Paul Brodeur

THE SICK FOX

A novel set in postwar Germany in which a young American counterintelligence agent named Harry Brace, who is charged with watching over security at an underground nuclear storage site, tries to protect a nomadic shepherd, setting off a chain reaction of events that causes a furor of resentment among the residents of a German town, and nearly resulting in his own downfall.

“This novel about contemporary Germany must be ranked with the best.”

Saturday Review

“A triumph of invention…[Brodeur] has written a taut and impressive novel.”

Times Literary Supplement (London)

“In narrative power, in lucidity, and in richness of meaning, Mr. Brodeur is nearer to Kafka than to most of his imitators.”

Punch





Selected Works

Fiction
A Native American warrior encourages his people to rise up against the Pilgrim and Puritan invaders of 17th Century New England.
An AWOL army trainee kills a movie stunt man and is tricked by the director of the film into replacing the dead stunt man in a film about a man fleeing from the army
A haunting and heart-felt collection of short stories about love and loss
An American counterintelligence agent in postwar Germany and his doomed good intentions.
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Nonfiction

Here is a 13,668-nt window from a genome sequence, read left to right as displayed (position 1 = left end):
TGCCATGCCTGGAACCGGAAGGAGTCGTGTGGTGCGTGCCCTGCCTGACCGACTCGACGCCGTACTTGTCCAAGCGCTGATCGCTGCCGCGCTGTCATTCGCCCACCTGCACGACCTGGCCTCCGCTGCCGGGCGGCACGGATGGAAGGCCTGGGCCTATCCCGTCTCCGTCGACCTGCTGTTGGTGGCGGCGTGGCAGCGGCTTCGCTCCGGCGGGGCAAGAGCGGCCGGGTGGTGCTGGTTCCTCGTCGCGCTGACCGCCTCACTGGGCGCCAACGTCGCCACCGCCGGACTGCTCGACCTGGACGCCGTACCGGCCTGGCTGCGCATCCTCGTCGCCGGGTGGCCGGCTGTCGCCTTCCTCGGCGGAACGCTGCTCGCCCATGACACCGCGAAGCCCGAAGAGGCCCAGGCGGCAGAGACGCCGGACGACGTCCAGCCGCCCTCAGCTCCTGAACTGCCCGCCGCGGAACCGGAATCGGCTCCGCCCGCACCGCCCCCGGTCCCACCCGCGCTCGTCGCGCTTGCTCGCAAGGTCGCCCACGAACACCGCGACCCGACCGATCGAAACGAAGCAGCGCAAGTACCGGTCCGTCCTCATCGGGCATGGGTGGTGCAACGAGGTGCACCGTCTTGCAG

An examination of the health hazards posed by electromagnetic fields emanating from neighborhood power lines, workplace machinery, and electrical equipment.
A pioneering analysis showing that exposure to microwave radiation poses significant health hazards.
A book about the land claims of the Mashpee Wampanoag, who live on Cape Cod, and of the Penobscot and Passamaquoddy, who live in Maine.
How a handful of plaintiff attorneys exposed the asbestos industry's fifty-year cover-up of its responsibility for the deaths of tens of thousands of workers, and won compensation for their survivors.
A description of the deadly danger posed by exposure to asbestos, and the machinations of a medical-industrial establishment whose members conspire to keep knowledge of occupational and environmental health hazards from public knowledge.
A book containing pioneering articles that appeared in The New Yorker, describing the nationwide health hazards posed by exposure to asbestos, and to household detergents containing flesh-eating enzymes that found their way into 50 million American households before being withdrawn, largely as a result of Brodeur's work.
Memoir
Brodeur describes his stint as a counterintelligence agent in post-war Germany, and his long career as an investigative journalist at The New Yorker, during which he crosses swords with the military, the CIA, FBI and State Department to reveal a dark and unacknowledged legacy of the Cold War.

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